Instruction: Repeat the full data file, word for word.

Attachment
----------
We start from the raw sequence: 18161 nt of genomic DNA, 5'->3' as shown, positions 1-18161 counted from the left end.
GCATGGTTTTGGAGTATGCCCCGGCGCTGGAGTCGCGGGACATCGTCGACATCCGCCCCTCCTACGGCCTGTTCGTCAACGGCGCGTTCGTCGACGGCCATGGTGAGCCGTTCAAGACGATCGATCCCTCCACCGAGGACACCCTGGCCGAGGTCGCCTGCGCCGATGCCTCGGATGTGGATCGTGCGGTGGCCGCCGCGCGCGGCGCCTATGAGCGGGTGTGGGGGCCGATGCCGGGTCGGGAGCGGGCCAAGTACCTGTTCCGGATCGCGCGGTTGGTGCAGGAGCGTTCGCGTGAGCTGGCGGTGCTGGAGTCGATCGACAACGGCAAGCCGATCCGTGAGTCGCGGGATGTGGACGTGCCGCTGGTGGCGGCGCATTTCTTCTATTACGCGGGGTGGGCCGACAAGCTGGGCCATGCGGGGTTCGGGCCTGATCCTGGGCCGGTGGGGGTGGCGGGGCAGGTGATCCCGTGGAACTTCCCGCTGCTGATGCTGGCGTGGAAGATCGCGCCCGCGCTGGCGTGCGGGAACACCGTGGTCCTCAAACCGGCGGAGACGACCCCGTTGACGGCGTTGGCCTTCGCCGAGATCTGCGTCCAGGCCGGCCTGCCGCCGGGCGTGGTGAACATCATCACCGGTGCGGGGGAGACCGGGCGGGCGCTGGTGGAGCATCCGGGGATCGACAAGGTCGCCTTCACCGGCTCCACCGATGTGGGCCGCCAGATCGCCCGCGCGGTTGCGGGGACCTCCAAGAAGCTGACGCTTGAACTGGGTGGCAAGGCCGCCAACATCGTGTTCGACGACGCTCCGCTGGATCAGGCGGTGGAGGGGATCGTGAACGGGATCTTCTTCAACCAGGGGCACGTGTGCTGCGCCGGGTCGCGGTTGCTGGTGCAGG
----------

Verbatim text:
We start from the raw sequence: 18161 nt of genomic DNA, 5'->3' as shown, positions 1-18161 counted from the left end.
GCATGGTTTTGGAGTATGCCCCGGCGCTGGAGTCGCGGGACATCGTCGACATCCGCCCCTCCTACGGCCTGTTCGTCAACGGCGCGTTCGTCGACGGCCATGGTGAGCCGTTCAAGACGATCGATCCCTCCACCGAGGACACCCTGGCCGAGGTCGCCTGCGCCGATGCCTCGGATGTGGATCGTGCGGTGGCCGCCGCGCGCGGCGCCTATGAGCGGGTGTGGGGGCCGATGCCGGGTCGGGAGCGGGCCAAGTACCTGTTCCGGATCGCGCGGTTGGTGCAGGAGCGTTCGCGTGAGCTGGCGGTGCTGGAGTCGATCGACAACGGCAAGCCGATCCGTGAGTCGCGGGATGTGGACGTGCCGCTGGTGGCGGCGCATTTCTTCTATTACGCGGGGTGGGCCGACAAGCTGGGCCATGCGGGGTTCGGGCCTGATCCTGGGCCGGTGGGGGTGGCGGGGCAGGTGATCCCGTGGAACTTCCCGCTGCTGATGCTGGCGTGGAAGATCGCGCCCGCGCTGGCGTGCGGGAACACCGTGGTCCTCAAACCGGCGGAGACGACCCCGTTGACGGCGTTGGCCTTCGCCGAGATCTGCGTCCAGGCCGGCCTGCCGCCGGGCGTGGTGAACATCATCACCGGTGCGGGGGAGACCGGGCGGGCGCTGGTGGAGCATCCGGGGATCGACAAGGTCGCCTTCACCGGCTCCACCGATGTGGGCCGCCAGATCGCCCGCGCGGTTGCGGGGACCTCCAAGAAGCTGACGCTTGAACTGGGTGGCAAGGCCGCCAACATCGTGTTCGACGACGCTCCGCTGGATCAGGCGGTGGAGGGGATCGTGAACGGGATCTTCTTCAACCAGGGGCACGTGTGCTGCGCCGGGTCGCGGTTGCTGGTGCAGG